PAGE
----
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The 2011 census asked about skills in English, Scots and Gaelic. It also asked people what languages they spoke at home.


98.6% of people in Scotland aged 3 and over spoke English.

5.1 million people said they could speak English well or very well.

English was by far the most widely spoken language in Scotland. 92.6% of people aged 3 and over said they spoke only English at home.

Speaking, reading and writing English

93.8% of people in Scotland aged 3 and over said they could speak, read and write English.

75.2% of people born in EU accession countries said they could speak, read and write English. 88.8% of people born in the Middle East and Asia could speak, read and write English.


More than 1.5 million people said they could speak Scots.

Another 267,000 people said they could understand Scots but not read, write or speak the language.

1.1% of adults said they spoke Scots at home. The Shetland Islands, Aberdeenshire, Moray and Orkney Islands had the highest proportions of Scots speakers at home.


Just over 57,000 people said they could speak Gaelic.

This was a fall from 59,000 in the 2001 census. 23,000 people said they could understand Gaelic, but not read, write, or speak it.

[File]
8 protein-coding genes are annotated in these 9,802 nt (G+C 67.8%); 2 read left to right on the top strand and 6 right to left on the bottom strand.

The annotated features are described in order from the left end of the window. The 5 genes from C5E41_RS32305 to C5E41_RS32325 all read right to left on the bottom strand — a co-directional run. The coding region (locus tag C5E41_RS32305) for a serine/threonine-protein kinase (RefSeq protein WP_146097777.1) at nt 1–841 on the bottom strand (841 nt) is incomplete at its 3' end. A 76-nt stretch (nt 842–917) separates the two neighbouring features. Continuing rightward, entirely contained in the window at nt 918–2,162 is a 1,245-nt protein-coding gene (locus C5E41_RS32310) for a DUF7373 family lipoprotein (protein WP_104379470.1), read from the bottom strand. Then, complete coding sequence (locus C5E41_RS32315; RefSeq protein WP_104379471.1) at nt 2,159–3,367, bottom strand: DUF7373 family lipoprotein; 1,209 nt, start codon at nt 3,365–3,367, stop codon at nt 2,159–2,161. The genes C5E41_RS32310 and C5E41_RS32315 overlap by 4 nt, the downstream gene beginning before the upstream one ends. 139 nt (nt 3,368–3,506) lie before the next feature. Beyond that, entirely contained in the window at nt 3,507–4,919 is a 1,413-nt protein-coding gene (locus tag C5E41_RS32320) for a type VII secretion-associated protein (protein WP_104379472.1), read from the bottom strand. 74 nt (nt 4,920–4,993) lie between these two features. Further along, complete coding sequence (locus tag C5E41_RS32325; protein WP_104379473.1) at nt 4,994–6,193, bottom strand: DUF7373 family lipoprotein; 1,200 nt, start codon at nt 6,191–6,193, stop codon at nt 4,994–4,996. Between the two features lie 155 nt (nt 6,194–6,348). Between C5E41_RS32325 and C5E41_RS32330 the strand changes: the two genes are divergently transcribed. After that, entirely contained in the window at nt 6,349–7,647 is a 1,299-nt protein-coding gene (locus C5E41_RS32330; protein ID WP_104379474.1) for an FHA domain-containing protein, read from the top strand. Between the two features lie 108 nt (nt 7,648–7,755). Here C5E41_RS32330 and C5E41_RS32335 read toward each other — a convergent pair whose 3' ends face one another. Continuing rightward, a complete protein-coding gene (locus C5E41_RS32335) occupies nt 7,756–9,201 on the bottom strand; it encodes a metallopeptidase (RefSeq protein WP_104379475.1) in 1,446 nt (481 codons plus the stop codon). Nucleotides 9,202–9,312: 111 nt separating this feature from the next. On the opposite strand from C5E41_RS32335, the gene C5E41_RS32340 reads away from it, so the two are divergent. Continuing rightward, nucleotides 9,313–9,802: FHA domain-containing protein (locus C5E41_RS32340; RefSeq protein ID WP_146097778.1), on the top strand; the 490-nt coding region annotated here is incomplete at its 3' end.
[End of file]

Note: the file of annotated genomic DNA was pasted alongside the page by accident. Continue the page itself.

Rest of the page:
Council areas with the most Gaelic speakers were:

  • Eilean Siar (Western Isles), where 52.3% of the population could speak Gaelic
  • Highland, where 5.4% could speak Gaelic
  • Argyll and Bute, where 4.0% could speak Gaelic

These were also the areas were people most commonly spoke Gaelic at home.  Overall, 0.5% of adults in Scotland said they spoke Gaelic at home.

The number of people able to speak Gaelic decreased between 2001 and 2011 for all age groups except in people under 20, which had an increase of 0.1 of a percentage point.

British Sign Language

13,000 people used British Sign Language at home.

That's about 0.2% of the total population.

Other languages

Polish was the most commonly spoken language in Scotland after English, Scots and Gaelic.

54,000 people - about 1.1% of Scotland's population - said they spoke Polish at home.

Languages other than English, Scots and Gaelic were most common in the big cities. About 12% of people in Aberdeen, Edinburgh and Glasgow said they spoke other languages around the home.

The most commonly spoken languages at home other than English and Scots were:

  1. Polish (54,186 people)
  2. Urdu (23,394 people)
  3. Punjabi languages  (23,150 people)
  4. Chinese languages (16,830 people)
  5. French (14,623 people)

Explore Scotland's Census

Scotland's population speaks many languages, not just those listed on this page. The data from Scotland's Census is easy to use and free for everyone.

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Analytical reports

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